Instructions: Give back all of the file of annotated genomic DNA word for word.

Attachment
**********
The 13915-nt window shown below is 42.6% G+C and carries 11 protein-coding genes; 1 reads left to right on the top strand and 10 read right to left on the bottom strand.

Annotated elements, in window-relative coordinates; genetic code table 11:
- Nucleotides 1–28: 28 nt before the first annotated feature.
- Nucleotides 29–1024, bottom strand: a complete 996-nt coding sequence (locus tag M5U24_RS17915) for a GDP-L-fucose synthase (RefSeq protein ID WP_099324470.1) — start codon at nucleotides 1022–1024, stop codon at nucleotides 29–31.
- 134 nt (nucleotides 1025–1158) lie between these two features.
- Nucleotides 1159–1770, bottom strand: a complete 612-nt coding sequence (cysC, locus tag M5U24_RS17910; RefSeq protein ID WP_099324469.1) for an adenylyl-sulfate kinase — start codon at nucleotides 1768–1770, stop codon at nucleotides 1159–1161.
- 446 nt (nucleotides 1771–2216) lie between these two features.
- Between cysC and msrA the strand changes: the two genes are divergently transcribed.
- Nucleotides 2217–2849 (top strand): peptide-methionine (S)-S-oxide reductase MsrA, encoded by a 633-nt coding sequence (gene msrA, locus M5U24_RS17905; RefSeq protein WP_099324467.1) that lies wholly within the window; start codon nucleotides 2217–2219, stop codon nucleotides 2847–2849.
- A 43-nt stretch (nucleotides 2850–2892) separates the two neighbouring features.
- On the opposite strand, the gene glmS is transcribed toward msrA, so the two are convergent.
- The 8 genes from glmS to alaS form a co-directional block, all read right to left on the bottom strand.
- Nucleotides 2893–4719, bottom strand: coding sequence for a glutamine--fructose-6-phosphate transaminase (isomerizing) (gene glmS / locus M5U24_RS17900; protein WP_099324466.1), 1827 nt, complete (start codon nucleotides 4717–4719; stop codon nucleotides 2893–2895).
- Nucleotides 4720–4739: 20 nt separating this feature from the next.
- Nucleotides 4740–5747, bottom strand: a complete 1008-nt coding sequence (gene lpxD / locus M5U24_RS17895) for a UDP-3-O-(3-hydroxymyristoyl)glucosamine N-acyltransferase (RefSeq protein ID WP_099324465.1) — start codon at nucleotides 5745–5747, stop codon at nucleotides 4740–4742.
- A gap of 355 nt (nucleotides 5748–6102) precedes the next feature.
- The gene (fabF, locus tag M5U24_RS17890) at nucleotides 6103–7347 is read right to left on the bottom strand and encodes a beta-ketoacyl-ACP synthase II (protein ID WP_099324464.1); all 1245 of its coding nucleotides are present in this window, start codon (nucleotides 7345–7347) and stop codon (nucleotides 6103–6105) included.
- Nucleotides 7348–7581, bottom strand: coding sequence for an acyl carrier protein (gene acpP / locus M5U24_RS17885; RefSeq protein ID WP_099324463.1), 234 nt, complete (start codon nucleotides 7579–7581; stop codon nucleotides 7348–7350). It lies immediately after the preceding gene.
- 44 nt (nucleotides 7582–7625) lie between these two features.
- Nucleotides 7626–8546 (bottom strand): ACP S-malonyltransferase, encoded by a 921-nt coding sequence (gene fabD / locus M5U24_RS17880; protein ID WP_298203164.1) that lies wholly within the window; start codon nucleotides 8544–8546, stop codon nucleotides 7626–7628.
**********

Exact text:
The 13915-nt window shown below is 42.6% G+C and carries 11 protein-coding genes; 1 reads left to right on the top strand and 10 read right to left on the bottom strand.

Annotated elements, in window-relative coordinates; genetic code table 11:
- Nucleotides 1–28: 28 nt before the first annotated feature.
- Nucleotides 29–1024, bottom strand: a complete 996-nt coding sequence (locus tag M5U24_RS17915) for a GDP-L-fucose synthase (RefSeq protein ID WP_099324470.1) — start codon at nucleotides 1022–1024, stop codon at nucleotides 29–31.
- 134 nt (nucleotides 1025–1158) lie between these two features.
- Nucleotides 1159–1770, bottom strand: a complete 612-nt coding sequence (cysC, locus tag M5U24_RS17910; RefSeq protein ID WP_099324469.1) for an adenylyl-sulfate kinase — start codon at nucleotides 1768–1770, stop codon at nucleotides 1159–1161.
- 446 nt (nucleotides 1771–2216) lie between these two features.
- Between cysC and msrA the strand changes: the two genes are divergently transcribed.
- Nucleotides 2217–2849 (top strand): peptide-methionine (S)-S-oxide reductase MsrA, encoded by a 633-nt coding sequence (gene msrA, locus M5U24_RS17905; RefSeq protein WP_099324467.1) that lies wholly within the window; start codon nucleotides 2217–2219, stop codon nucleotides 2847–2849.
- A 43-nt stretch (nucleotides 2850–2892) separates the two neighbouring features.
- On the opposite strand, the gene glmS is transcribed toward msrA, so the two are convergent.
- The 8 genes from glmS to alaS form a co-directional block, all read right to left on the bottom strand.
- Nucleotides 2893–4719, bottom strand: coding sequence for a glutamine--fructose-6-phosphate transaminase (isomerizing) (gene glmS / locus M5U24_RS17900; protein WP_099324466.1), 1827 nt, complete (start codon nucleotides 4717–4719; stop codon nucleotides 2893–2895).
- Nucleotides 4720–4739: 20 nt separating this feature from the next.
- Nucleotides 4740–5747, bottom strand: a complete 1008-nt coding sequence (gene lpxD / locus M5U24_RS17895) for a UDP-3-O-(3-hydroxymyristoyl)glucosamine N-acyltransferase (RefSeq protein ID WP_099324465.1) — start codon at nucleotides 5745–5747, stop codon at nucleotides 4740–4742.
- A gap of 355 nt (nucleotides 5748–6102) precedes the next feature.
- The gene (fabF, locus tag M5U24_RS17890) at nucleotides 6103–7347 is read right to left on the bottom strand and encodes a beta-ketoacyl-ACP synthase II (protein ID WP_099324464.1); all 1245 of its coding nucleotides are present in this window, start codon (nucleotides 7345–7347) and stop codon (nucleotides 6103–6105) included.
- Nucleotides 7348–7581, bottom strand: coding sequence for an acyl carrier protein (gene acpP / locus M5U24_RS17885; RefSeq protein ID WP_099324463.1), 234 nt, complete (start codon nucleotides 7579–7581; stop codon nucleotides 7348–7350). It lies immediately after the preceding gene.
- 44 nt (nucleotides 7582–7625) lie between these two features.
- Nucleotides 7626–8546 (bottom strand): ACP S-malonyltransferase, encoded by a 921-nt coding sequence (gene fabD / locus M5U24_RS17880; protein ID WP_298203164.1) that lies wholly within the window; start codon nucleotides 8544–8546, stop codon nucleotides 7626–7628.